If you are a United States citizen, you can generally re-enter the United States more quickly and easily than a non-citizen. You won't need to queue up in customs when traveling from other countries. All you need to do is present your US passport at the port of entry, and you will be allowed to enter.

You also earn the right to travel outside the US for long periods without losing your status as a citizen. You can travel for business, education, or pleasure and not have to worry about the possibility of being denied reentry to the United States.

You No Longer Have to Deal with the US Department of Homeland Security

Most immigrants would agree that dealing with the DHS is frightening and overwhelming. One of the benefits of US citizenship is that you no longer need to deal with any government agencies like the DHS, US Citizenship and Immigration Services (USCIS), Immigration and Customs Enforcement (ICE), and Customs and Border Protection (CBP). This means less worry about being deportable or losing your legal status in the United States. Once you're a citizen, you can live and work in the United States without fear of being deported.

Steps to Become an American Citizen

Now that you know some of the benefits of being an American citizen, you may be wondering how you can become one. The process is quite simple, and there are only a few requirements that you need to meet.

  • Be at least 18 years of age at the time you file the application
  • Be a lawful permanent resident of the United States for at least five years (or three years if you're married to a US citizen).
  • Have continuous residence and physical presence in the United States.
  • Demonstrate good moral character.
  • Have basic knowledge of American history and government.
  • Demonstrate loyalty to the principles of the US Constitution.
  • Be able to read, write, and speak basic English.
  • Pass the citizenship test.
  • Be willing to take the Oath of Allegiance.

The Oath of Allegiance includes several promises you make when you become a US citizen, including commitments to:

  • Swear allegiance to the United States
  • Give up all prior allegiance to any other sovereignty or nation
  • Serve the country when required
  • Support and defend the Constitution and the laws of the US

Be a Permanent Resident of the United States

The first step is to be a permanent resident of the United States. To become a permanent resident, you must have a green card. You can obtain a green card through various means, including employment, family sponsorship, or refugee/asylum status. 

Prepare and Submit N-400, Application for Naturalization

The next step is to begin the naturalization process by completing the necessary paperwork. The form you will need to fill out is called the N-400, Application for Naturalization. You can fill out the form online on the USCIS website or request a paper form from your local USCIS office.

If it's online, create or log into your USCIS online account and if it's by paper, read the instructions for Form N-400, Application for Naturalization and complete the form.

Go to your Biometrics Appointment; if Applicable

If your biometrics are needed, you'll receive an appointment notice from the USCIS that includes your biometrics appointment date, time, and location. Be there on time and have your biometrics taken.

Complete the Interview

You will be scheduled for an interview with a USCIS officer at your local USCIS office. The interview is generally the last step in the naturalization process. You will be asked questions about your application and background at the interview. You will also be given a test on your English language skills and knowledge of US civics. The USCIS officer will also review your fingerprints, photos, and other required documents to verify your identity. 

Receive a Decision on Your Application

After the interview, the USCIS officer will review your application and make a decision. If additional information is needed, you may be asked to submit additional documentation or return for another interview. If your application is approved, you will be scheduled for a ceremony to take the Oath of Allegiance.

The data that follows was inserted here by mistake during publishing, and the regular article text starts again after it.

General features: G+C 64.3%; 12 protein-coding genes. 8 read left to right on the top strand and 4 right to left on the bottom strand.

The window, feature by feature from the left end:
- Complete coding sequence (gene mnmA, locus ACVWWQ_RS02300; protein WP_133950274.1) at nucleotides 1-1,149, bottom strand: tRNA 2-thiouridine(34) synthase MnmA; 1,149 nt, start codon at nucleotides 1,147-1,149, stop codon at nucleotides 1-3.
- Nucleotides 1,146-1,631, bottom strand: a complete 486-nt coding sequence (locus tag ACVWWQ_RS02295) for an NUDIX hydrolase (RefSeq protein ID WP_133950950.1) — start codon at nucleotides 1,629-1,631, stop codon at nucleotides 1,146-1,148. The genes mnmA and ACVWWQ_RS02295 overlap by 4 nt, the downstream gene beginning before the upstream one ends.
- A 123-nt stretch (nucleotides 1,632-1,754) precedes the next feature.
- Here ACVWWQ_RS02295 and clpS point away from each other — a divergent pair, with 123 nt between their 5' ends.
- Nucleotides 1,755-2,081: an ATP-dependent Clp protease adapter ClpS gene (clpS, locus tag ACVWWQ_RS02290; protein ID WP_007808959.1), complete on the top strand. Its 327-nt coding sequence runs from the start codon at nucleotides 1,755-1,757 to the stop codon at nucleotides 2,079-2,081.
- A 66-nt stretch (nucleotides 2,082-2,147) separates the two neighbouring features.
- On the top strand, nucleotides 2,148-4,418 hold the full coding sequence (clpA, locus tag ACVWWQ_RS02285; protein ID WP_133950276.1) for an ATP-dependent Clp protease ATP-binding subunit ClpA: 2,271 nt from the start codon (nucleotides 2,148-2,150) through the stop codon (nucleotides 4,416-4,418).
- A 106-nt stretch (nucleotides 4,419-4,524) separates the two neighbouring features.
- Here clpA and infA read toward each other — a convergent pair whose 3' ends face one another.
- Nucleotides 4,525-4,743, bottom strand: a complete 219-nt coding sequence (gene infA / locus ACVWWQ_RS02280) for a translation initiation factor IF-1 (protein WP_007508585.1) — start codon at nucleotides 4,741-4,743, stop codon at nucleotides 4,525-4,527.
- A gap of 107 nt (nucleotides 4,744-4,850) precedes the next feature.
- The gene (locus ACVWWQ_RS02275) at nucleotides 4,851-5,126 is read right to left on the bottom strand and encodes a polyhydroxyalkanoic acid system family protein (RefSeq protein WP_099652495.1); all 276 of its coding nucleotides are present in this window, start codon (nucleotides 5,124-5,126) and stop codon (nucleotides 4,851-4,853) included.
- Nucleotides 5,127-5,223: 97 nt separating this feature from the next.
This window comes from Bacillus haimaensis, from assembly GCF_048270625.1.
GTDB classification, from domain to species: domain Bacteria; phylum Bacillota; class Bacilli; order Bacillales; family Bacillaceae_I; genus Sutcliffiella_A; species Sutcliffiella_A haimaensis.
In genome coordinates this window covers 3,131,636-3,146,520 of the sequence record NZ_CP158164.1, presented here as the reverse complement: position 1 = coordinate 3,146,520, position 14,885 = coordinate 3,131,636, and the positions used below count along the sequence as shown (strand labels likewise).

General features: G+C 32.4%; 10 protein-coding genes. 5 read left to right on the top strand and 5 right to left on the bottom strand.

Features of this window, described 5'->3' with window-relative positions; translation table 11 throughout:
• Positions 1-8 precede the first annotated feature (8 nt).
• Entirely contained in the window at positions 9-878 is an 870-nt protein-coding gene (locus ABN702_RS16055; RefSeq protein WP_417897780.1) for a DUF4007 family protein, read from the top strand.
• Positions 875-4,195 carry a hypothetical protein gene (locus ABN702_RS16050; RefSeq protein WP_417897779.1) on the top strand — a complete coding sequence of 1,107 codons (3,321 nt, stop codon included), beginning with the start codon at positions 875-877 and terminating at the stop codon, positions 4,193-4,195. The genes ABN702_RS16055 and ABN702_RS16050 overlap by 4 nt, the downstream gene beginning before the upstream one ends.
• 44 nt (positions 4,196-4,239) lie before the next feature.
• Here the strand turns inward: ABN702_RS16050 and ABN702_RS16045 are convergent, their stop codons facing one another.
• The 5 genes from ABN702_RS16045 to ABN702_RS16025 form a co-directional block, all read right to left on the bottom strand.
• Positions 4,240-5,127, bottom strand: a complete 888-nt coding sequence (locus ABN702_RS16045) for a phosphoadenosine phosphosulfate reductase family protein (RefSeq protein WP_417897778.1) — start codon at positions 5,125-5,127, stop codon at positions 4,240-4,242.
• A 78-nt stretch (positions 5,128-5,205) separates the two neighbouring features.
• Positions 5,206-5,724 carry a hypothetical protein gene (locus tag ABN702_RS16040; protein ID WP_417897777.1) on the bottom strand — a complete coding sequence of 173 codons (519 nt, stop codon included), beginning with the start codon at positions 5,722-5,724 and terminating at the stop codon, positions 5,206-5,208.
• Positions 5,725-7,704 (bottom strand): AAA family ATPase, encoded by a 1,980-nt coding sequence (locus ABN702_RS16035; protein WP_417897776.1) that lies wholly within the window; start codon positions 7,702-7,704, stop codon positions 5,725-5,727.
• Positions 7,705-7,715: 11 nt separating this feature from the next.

Talk to a Lawyer

Becoming a citizen of the United States is both a privilege and a responsibility. To apply for citizenship, you must undergo a rigorous process that involves filling out multiple forms, providing documentation to support your claims, and undergoing an in-person interview with government officials. For many people, this process is quite daunting and complex, so it's important to have the help of an experienced attorney who can ensure that all of your paperwork is completed correctly.

A lawyer can help by reviewing your application to ensure everything is in order before submitting it to the government. Additionally, they will be able to provide guidance on which supporting documents you need to offer and what kind of evidence you should gather during your in-person interview.

Having an experienced legal professional on your side can significantly reduce the stress and anxiety associated with becoming a citizen, ultimately helping you feel more confident throughout the process. It can also provide peace of mind and enhance your chances of being approved for citizenship. If you're considering applying for United States citizenship, our experienced immigration lawyers at UpCounsel can help. Contact us today.

Frequently Asked Questions

What is the difference between a naturalized citizen and a natural-born citizen?

A natural-born citizen is someone who was born in the United States or one of its territories, while a naturalized citizen is someone who was not born in the US but has gone through the process of becoming a citizen.

What are the unexpected benefits of being a US citizen, compared to a Green Card holder, other than the right to vote?

There are a number of benefits that come with being a US citizen, such as the ability to live and work in the US without fear of deportation, access to government benefits, and the ability to sponsor family members for green cards.

Is citizenship worth it?

Citizenship is a valuable asset that comes with a number of privileges and responsibilities. It can open up new opportunities, both professionally and personally, and provide stability for you and your family.

What are the benefits of US citizenship for someone living elsewhere?

One of the many benefits of obtaining US citizenship is that it's a stable status. So, irrespective of where you choose to live, you'll still enjoy the benefits discussed above. But there are nuances and exceptions to be aware of, like the US immigration authorities revoking your naturalized citizenship, or you are doing something that falls under the US's loss of nationality statute.